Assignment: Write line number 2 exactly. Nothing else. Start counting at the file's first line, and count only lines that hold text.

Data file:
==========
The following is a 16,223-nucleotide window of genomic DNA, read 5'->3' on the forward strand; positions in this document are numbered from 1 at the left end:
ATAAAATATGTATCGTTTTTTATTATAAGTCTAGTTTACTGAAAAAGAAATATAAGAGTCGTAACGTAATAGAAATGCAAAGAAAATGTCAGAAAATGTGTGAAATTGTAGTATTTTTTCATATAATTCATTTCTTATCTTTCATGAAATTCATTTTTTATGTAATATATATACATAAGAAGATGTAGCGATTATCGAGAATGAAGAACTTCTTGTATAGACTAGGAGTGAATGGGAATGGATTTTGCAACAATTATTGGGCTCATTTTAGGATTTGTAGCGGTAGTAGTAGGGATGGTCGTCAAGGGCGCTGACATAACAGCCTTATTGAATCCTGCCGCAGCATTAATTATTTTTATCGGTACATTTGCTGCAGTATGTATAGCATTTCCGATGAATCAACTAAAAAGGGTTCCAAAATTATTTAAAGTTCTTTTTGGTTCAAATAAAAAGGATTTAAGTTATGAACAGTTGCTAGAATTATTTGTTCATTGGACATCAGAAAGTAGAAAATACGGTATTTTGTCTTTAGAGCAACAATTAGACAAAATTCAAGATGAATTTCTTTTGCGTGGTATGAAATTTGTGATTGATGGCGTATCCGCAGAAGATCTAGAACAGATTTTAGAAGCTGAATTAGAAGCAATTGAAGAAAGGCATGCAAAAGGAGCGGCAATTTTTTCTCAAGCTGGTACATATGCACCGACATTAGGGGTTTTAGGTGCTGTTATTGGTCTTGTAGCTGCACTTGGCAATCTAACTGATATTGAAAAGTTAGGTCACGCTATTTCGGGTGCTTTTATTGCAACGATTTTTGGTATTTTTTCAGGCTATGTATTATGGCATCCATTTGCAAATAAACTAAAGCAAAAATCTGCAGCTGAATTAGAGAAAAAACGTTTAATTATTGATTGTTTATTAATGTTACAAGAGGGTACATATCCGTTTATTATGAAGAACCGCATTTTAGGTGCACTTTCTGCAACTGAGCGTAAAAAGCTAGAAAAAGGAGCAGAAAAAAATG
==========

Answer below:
ATAAAATATGTATCGTTTTTTATTATAAGTCTAGTTTACTGAAAAAGAAATATAAGAGTCGTAACGTAATAGAAATGCAAAGAAAATGTCAGAAAATGTGTGAAATTGTAGTATTTTTTCATATAATTCATTTCTTATCTTTCATGAAATTCATTTTTTATGTAATATATATACATAAGAAGATGTAGCGATTATCGAGAATGAAGAACTTCTTGTATAGACTAGGAGTGAATGGGAATGGATTTTGCAACAATTATTGGGCTCATTTTAGGATTTGTAGCGGTAGTAGTAGGGATGGTCGTCAAGGGCGCTGACATAACAGCCTTATTGAATCCTGCCGCAGCATTAATTATTTTTATCGGTACATTTGCTGCAGTATGTATAGCATTTCCGATGAATCAACTAAAAAGGGTTCCAAAATTATTTAAAGTTCTTTTTGGTTCAAATAAAAAGGATTTAAGTTATGAACAGTTGCTAGAATTATTTGTTCATTGGACATCAGAAAGTAGAAAATACGGTATTTTGTCTTTAGAGCAACAATTAGACAAAATTCAAGATGAATTTCTTTTGCGTGGTATGAAATTTGTGATTGATGGCGTATCCGCAGAAGATCTAGAACAGATTTTAGAAGCTGAATTAGAAGCAATTGAAGAAAGGCATGCAAAAGGAGCGGCAATTTTTTCTCAAGCTGGTACATATGCACCGACATTAGGGGTTTTAGGTGCTGTTATTGGTCTTGTAGCTGCACTTGGCAATCTAACTGATATTGAAAAGTTAGGTCACGCTATTTCGGGTGCTTTTATTGCAACGATTTTTGGTATTTTTTCAGGCTATGTATTATGGCATCCATTTGCAAATAAACTAAAGCAAAAATCTGCAGCTGAATTAGAGAAAAAACGTTTAATTATTGATTGTTTATTAATGTTACAAGAGGGTACATATCCGTTTATTATGAAGAACCGCATTTTAGGTGCACTTTCTGCAACTGAGCGTAAAAAGCTAGAAAAAGGAGCAGAAAAAAATG